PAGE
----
March 17, 2021
Contact: Brian Consiglio, 573-882-9144, email@example.com
When Ronnie, a 2,000-pound draft horse owned by an Amish family in Clark, Missouri, started having trouble breathing, he was taken to the University of Missouri College of Veterinary Medicine. There, equine veterinarian Joanne Kramer surgically created a hole in the horse’s windpipe to help him breathe easier and bypass a permanent airway obstruction.
However, there was still an issue holding Ronnie back. He was a working horse and needed to be in top physical shape to meet the demands of his daily farm tasks.
“After the tracheotomy, Ronnie was just fine walking around, but he had some extra skin around the hole in the windpipe that kept flapping into the hole when he was out on his family’s farm plowing the fields, causing him to tire very easily,” said Kevin Keegan, a professor in the College of Veterinary Medicine that oversaw Ronnie’s recovery. “What we needed was some type of device to put in the windpipe hole that would allow air to come in while still blocking out the extra skin, dust and bugs.”
So, Keegan teamed up with two undergraduate students in the MU College of Engineering, who are also members of MU’s 3D printing club. The collaboration resulted in an innovative solution that highlights the power of precision medicine, one of the key cornerstones of the NextGen Precision Health Initiative.
“We created a device using thermoplastic polyurethane filament, which is a flexible material,” said Holly Anderson, a senior from St. Louis majoring in biomedical engineering. “Most filaments tend to be much harder and stiffer, but we needed something we could squeeze into the horse’s trachea that wouldn’t crack or deform over time.”
After the first prototype was created, Keegan and the students tried to schedule a meeting with Ronnie’s owner, but that turned out trickier than expected because the Amish traditionally do not use cell phones or other forms of technology.
A woman who serves as an intermediary between the Amish community in Clark and the general public was able to help Keegan and the students arrange a time for the visit. But soon after arriving on the farm, they realized the device was too big for Ronnie’s hole in the windpipe.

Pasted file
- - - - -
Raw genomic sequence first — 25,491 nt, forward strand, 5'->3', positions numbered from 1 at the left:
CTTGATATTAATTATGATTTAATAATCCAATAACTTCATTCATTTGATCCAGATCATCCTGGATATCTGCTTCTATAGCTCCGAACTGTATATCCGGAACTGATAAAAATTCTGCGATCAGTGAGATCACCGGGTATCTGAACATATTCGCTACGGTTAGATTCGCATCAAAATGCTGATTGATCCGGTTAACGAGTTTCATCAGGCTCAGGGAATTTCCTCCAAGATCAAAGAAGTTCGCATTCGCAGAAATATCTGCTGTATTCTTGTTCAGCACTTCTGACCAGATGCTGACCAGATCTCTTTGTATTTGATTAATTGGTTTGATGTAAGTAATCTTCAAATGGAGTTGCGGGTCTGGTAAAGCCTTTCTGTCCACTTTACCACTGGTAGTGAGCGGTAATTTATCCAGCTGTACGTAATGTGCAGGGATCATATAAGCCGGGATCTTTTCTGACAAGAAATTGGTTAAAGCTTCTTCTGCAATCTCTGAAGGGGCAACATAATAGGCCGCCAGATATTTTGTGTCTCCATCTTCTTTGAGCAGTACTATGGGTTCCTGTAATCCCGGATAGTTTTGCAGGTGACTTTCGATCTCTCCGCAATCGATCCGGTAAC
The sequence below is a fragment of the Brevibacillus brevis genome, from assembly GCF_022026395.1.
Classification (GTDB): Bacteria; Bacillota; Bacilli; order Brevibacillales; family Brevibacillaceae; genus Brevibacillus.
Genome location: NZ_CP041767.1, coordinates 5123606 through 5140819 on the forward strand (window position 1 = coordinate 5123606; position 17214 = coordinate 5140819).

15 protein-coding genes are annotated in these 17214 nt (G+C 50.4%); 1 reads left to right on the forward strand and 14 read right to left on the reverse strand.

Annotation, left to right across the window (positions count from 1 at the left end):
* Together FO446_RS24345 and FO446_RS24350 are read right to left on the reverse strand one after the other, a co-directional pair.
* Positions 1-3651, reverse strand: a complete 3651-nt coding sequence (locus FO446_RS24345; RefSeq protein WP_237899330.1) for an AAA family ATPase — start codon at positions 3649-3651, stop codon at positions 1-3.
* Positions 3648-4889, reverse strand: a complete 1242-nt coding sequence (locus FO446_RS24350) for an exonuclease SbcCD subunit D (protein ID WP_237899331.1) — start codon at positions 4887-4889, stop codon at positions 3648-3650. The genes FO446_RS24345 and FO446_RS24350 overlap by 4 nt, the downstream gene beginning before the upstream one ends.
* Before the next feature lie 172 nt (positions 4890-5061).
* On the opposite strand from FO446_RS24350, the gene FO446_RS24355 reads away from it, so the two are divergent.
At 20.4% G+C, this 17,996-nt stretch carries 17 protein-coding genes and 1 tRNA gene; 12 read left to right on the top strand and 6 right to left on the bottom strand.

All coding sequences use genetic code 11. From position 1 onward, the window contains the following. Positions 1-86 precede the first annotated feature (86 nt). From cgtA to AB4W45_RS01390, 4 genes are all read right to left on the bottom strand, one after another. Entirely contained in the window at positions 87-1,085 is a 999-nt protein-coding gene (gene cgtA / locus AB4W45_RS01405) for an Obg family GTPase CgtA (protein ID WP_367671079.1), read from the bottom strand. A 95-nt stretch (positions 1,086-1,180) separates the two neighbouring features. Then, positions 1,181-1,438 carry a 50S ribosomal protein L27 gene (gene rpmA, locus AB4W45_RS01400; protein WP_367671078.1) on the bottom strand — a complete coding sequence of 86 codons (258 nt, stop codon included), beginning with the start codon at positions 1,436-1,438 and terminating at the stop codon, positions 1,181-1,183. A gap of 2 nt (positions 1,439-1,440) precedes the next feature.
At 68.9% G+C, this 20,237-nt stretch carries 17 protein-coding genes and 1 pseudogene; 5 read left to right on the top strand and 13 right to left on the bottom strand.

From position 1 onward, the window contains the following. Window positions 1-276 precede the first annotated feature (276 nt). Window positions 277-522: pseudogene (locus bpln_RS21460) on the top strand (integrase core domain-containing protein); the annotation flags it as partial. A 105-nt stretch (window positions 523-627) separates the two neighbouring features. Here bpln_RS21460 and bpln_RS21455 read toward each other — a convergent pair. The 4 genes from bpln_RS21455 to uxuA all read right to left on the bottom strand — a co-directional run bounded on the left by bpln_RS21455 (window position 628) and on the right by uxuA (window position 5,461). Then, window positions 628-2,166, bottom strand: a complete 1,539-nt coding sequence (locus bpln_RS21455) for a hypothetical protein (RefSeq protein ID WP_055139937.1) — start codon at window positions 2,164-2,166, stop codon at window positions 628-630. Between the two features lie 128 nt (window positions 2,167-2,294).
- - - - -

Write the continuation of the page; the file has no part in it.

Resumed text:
“So, we knew we needed to make some adjustments,” said Griffen Mustion, a junior from Springfield, Missouri, who is majoring in biomedical engineering. “I stuck my fingers into the gap of the horse’s throat to see how deep it was, and then we went back to the 3D printing lab to make some tweaks to the device’s size, height and depth.”
Eventually, the students found the perfect balance between making the device stiff enough to stay in place, but flexible enough to bend and expand to the right fit. They returned to the Amish farm and successfully inserted the device into Ronnie’s trachea, which drastically improved his breathing and allowed him to resume his farm duties with the rest of the draft horses.
“This was a great opportunity to combine my passion for 3D printing with an opportunity to help a patient,” Anderson said. “I’ve always been interested in how prosthetics can help in the area of biomedical engineering and being able to improve the health of Ronnie the horse was pretty cool, too.”
Mustion added that while the patient was a 2,000 pound horse in this case, the project showcased how 3D printers can be utilized in precision medicine to help animals or people with various health issues.
“3D printing allows you to customize your product so that it fits the patient perfectly,” Mustion said. “With rapid prototyping, you can make tweaks until the product is how you want it, and that ties into precision medicine because we want to design solutions for patients that meet their needs exactly.”
Keegan, who has been an equine veterinarian at MU for the past 30 years, has recently been contacted by a horse owner in Texas with a similar problem to Ronnie’s, and the team is now collaborating on another custom device to see if they can help.
“I think this project showed that custom devices for each animal are the way to go moving forward,” Keegan said. “Rather than a one-size-fits-all solution, we can measure the hole in each horse’s trachea after the tracheotomy and 3D print a prototype to see if the device fits. I’m just doing my job, but it was a team effort, and I am happy to help.”